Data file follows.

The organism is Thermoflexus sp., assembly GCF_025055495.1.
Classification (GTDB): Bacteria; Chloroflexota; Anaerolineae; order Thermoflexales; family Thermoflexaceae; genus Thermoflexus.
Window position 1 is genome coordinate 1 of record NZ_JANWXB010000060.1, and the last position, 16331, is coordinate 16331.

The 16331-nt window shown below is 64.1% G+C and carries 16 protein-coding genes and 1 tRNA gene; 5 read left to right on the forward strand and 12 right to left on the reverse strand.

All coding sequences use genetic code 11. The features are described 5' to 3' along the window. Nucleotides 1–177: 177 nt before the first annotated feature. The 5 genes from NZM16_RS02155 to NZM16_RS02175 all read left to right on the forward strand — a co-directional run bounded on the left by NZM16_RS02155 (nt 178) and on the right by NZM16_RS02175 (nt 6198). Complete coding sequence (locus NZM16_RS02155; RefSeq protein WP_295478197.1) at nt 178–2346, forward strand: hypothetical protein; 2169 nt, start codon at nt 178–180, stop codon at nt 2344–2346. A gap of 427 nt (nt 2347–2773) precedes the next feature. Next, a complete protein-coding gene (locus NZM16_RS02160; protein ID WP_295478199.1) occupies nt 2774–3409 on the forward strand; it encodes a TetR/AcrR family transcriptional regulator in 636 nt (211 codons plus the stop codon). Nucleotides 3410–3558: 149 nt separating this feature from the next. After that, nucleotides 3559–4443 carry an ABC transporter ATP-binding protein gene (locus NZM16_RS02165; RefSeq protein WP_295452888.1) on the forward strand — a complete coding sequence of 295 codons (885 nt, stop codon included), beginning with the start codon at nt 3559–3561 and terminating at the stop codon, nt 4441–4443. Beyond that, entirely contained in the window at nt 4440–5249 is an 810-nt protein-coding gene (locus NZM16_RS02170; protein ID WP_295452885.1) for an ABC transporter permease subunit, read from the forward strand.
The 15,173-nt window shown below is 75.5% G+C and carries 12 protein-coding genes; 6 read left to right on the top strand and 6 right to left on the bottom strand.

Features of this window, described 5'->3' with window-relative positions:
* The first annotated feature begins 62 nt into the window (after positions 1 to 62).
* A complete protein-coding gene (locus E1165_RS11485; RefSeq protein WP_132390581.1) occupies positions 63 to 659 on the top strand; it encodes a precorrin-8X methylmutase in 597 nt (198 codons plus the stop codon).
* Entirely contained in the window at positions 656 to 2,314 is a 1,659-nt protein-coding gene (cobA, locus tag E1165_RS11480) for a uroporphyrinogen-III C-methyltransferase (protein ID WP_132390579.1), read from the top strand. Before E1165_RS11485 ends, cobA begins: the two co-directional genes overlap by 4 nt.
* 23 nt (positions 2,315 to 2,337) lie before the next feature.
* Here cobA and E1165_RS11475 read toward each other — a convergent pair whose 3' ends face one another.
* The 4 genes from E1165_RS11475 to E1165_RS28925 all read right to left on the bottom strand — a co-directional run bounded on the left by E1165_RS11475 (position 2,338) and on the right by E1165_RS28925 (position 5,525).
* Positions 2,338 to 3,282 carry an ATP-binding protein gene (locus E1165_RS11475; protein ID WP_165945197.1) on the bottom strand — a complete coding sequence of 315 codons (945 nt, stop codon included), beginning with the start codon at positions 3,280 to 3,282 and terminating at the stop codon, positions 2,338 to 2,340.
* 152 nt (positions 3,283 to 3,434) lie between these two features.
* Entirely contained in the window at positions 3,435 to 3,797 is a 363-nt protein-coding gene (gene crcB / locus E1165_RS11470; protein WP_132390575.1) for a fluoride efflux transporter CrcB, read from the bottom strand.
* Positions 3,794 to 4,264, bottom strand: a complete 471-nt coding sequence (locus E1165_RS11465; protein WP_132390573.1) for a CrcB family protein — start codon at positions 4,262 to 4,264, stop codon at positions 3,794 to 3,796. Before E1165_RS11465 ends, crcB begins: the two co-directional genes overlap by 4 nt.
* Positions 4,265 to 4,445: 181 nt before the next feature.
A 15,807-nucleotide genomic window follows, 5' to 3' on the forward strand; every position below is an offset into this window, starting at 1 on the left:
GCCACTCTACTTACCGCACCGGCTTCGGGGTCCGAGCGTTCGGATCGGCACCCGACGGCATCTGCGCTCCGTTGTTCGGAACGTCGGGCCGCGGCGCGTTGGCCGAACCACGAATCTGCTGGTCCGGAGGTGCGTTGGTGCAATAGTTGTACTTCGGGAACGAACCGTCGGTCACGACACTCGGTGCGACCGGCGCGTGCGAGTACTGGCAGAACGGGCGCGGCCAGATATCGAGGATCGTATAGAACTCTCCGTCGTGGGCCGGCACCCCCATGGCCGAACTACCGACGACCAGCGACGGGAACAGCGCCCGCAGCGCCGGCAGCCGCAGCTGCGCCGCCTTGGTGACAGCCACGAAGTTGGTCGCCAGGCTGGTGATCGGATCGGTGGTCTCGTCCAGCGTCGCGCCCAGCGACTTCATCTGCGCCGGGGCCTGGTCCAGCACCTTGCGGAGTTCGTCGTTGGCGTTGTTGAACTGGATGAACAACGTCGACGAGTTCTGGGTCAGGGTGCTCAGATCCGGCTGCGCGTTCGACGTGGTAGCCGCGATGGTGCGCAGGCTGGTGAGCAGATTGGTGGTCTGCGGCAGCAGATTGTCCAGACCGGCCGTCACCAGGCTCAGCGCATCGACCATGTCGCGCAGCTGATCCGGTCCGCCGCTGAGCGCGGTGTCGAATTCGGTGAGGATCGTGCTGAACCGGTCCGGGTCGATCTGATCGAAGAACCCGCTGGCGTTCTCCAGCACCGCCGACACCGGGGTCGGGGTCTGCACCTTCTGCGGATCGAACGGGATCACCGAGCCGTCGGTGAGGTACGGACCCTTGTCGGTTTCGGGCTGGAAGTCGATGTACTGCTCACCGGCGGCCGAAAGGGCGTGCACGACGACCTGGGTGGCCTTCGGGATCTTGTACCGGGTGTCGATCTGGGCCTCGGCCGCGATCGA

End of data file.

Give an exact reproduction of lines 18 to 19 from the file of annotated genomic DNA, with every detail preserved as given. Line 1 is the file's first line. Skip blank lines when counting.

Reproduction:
* Positions 4,265 to 4,445: 181 nt before the next feature.
A 15,807-nucleotide genomic window follows, 5' to 3' on the forward strand; every position below is an offset into this window, starting at 1 on the left: